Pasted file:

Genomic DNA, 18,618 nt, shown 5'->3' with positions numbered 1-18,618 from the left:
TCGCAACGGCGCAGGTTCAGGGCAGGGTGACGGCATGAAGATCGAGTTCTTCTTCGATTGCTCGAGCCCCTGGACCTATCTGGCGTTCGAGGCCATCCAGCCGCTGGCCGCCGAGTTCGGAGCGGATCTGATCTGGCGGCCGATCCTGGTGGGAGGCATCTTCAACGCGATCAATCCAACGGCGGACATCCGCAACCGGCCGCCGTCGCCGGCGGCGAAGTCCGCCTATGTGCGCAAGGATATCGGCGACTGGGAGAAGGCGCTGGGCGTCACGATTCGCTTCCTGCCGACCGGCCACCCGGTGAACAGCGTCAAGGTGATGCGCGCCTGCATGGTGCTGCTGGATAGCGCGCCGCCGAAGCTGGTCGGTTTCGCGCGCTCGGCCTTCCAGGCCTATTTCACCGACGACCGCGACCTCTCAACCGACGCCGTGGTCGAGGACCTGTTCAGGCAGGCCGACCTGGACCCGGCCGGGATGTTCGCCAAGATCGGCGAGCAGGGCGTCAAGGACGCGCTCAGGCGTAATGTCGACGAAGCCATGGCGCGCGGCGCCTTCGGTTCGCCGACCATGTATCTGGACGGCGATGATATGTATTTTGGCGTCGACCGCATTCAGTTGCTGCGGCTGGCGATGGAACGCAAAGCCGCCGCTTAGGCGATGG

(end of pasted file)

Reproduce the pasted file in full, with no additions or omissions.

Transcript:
Genomic DNA, 18,618 nt, shown 5'->3' with positions numbered 1-18,618 from the left:
TCGCAACGGCGCAGGTTCAGGGCAGGGTGACGGCATGAAGATCGAGTTCTTCTTCGATTGCTCGAGCCCCTGGACCTATCTGGCGTTCGAGGCCATCCAGCCGCTGGCCGCCGAGTTCGGAGCGGATCTGATCTGGCGGCCGATCCTGGTGGGAGGCATCTTCAACGCGATCAATCCAACGGCGGACATCCGCAACCGGCCGCCGTCGCCGGCGGCGAAGTCCGCCTATGTGCGCAAGGATATCGGCGACTGGGAGAAGGCGCTGGGCGTCACGATTCGCTTCCTGCCGACCGGCCACCCGGTGAACAGCGTCAAGGTGATGCGCGCCTGCATGGTGCTGCTGGATAGCGCGCCGCCGAAGCTGGTCGGTTTCGCGCGCTCGGCCTTCCAGGCCTATTTCACCGACGACCGCGACCTCTCAACCGACGCCGTGGTCGAGGACCTGTTCAGGCAGGCCGACCTGGACCCGGCCGGGATGTTCGCCAAGATCGGCGAGCAGGGCGTCAAGGACGCGCTCAGGCGTAATGTCGACGAAGCCATGGCGCGCGGCGCCTTCGGTTCGCCGACCATGTATCTGGACGGCGATGATATGTATTTTGGCGTCGACCGCATTCAGTTGCTGCGGCTGGCGATGGAACGCAAAGCCGCCGCTTAGGCGATGG